Valet: A Realtime Server for Rapid Prototyping

A simple server built on Node.js and Socket.io. You can deploy it locally with one command, or remotely with a few clicks. Clever namespaces allow you to use Valet for multiple projects simultaneously.

While developing the Robin platform at One Mighty Roar, we’ve found ourselves pushing realtime data between things like RFID kiosks, Bluetooth devices, PHP servers, and various AngularJS frontends. Along the way, we’ve built a simple but flexible server that uses Socket.io and Node.js to make passing around realtime data as simple as possible.

We’ve come to think of Valet as less of a server and more of a tool – once you’ve set it up once, you can use it for many concurrent projects without any customization. In this post, we’ll go over some of the aspects of Valet and how to use it. There’s more information on the Github repo, including detailed instructions on deploying Valet on various platforms.

Installing Valet

Valet simply accepts data and re-emits it to connected clients. A client could be some Javascript running in the browser, a server, an internet-connected piece of hardware – anything that can handle WebSocket connections.

To install Valet, run:

To start your shiny new Valet server on localhost:9200*, run:

*Note: all of the examples on this page use the default URL http://localhost:9200. If you deploy Valet on a PaaS like Amazon EC2 or Nodejitsu, you can generally drop the port from the base URL.

Event bubbling with socket namespaces

One of our goals when building Valet was to be able to instantly use it for new projects, without writing or deploying any new server-side code. If a single instance of Valet is going to be passing data between multiple projects, it is necessary to separate the connected clients by project. Socket.io can do this out-of-the-box, and it’s called “namespacing”.

Clients (frontends, devices, or even other servers) determine what namespaces they want to join by connecting to a specific URL. Multiple namespaces can be joined by calling connect  multiple times (only one WebSocket connection will actually be used). For example, to join the /temperature  and /humidity  namespaces, your client would have code that looks something like:

Valet extends Socket.io’s namespaces in a useful way: if you use more complex namespaces, your events and data will “bubble up”. For example, data you send to a namespace like /buildings/123/rooms/456/temperature will be emitted on the following three namespaces:

This means that you can listen to /buildings/123/rooms/456/temperature  to get events from temperature sensors in room 456, /buildings/123/temperature  to get events from all of the temperature sensors in building 123, or /temperature  to get events from all of the temperature sensors, everywhere.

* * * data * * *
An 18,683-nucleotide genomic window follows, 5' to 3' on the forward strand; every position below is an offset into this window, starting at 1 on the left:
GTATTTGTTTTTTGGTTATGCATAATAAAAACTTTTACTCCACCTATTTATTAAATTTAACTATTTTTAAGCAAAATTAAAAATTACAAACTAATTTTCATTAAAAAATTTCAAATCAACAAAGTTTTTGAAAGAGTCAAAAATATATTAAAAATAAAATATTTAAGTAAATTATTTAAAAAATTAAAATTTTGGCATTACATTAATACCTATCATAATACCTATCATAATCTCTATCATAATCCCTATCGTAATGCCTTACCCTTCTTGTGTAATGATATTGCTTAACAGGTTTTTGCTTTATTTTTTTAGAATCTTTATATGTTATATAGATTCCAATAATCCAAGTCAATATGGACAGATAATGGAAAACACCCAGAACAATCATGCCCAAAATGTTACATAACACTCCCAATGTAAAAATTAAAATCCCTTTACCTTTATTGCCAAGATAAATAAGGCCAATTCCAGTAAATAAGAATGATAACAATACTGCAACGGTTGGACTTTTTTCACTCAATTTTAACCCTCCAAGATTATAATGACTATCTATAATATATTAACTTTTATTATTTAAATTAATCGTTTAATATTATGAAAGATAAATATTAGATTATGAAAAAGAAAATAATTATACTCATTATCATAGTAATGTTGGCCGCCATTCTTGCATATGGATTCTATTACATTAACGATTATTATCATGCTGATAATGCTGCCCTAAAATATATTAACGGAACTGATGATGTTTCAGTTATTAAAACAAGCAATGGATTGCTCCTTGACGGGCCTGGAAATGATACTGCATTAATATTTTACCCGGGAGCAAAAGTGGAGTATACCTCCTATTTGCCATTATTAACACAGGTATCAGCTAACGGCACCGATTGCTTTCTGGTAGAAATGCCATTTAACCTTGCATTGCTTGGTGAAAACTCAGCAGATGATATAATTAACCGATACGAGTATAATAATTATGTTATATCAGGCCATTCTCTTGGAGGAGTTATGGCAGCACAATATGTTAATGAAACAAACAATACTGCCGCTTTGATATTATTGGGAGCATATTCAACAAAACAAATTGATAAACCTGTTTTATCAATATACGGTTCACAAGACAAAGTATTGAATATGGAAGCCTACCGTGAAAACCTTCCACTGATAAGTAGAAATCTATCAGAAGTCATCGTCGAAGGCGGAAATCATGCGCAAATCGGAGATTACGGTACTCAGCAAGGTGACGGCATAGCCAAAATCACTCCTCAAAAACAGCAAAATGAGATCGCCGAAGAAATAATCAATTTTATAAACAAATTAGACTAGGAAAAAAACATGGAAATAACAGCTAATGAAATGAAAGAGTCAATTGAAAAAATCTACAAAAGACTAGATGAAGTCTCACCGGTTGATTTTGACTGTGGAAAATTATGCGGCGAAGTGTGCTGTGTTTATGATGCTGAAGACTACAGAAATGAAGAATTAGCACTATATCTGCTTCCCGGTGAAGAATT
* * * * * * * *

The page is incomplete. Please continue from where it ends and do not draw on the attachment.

Sending data to Valet

You can pass data to Valet by either sending a POST request to your Valet server, or by emitting a socket event called “post”. For example, to send data from your terminal using CURL:

To send the same data using a socket is a two step process – first, you must connect to your Valet server on the root namespace. Then, emit an event called post  containing the event , namespace , and data  you would like to emit. For example:

In either case, an event called reading  with data {temp:83.3826}  will be emitted on the three namespaces above.

Listening for data from Valet

Anything that can run Socket.io can be a client. Simply require Socket.io on your client, connect on whatever namespaces you like, and listen for events.

Here is an example client that listens for temperature readings. To demonstrate the namespace “event bubbling” behavior described above, this example listens for events on the /buildings/123/temperature  namespace, even though they will be sent to the server on the /buildings/123/rooms/456/temperature  namespace.

Wrapping up

Right now, we’ve got three AngularJS apps, a PHP backend, and a Raspberry Pi all passing data through a single Valet server running on a (free) micro instance on ec2. Setting up Valet in a new project generally takes < 10 lines of code on the client-side, and no work at all on the server-side.

We wanted an always-on, realtime, easy-to-use realtime server, so we built Valet. Hopefully you’ve gotten a sense for how easy it is to start building things that can communicate in realtime.

Valet is extremely young and will continue to evolve as we find new and interesting applications for it. If you’ve got a feature you would like to see, or you come across a bug, feel free to submit an issue or pull request via Github.

Posted Thursday, August 22nd, 2013 · Back to Top

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7 Comments 1 Mentions

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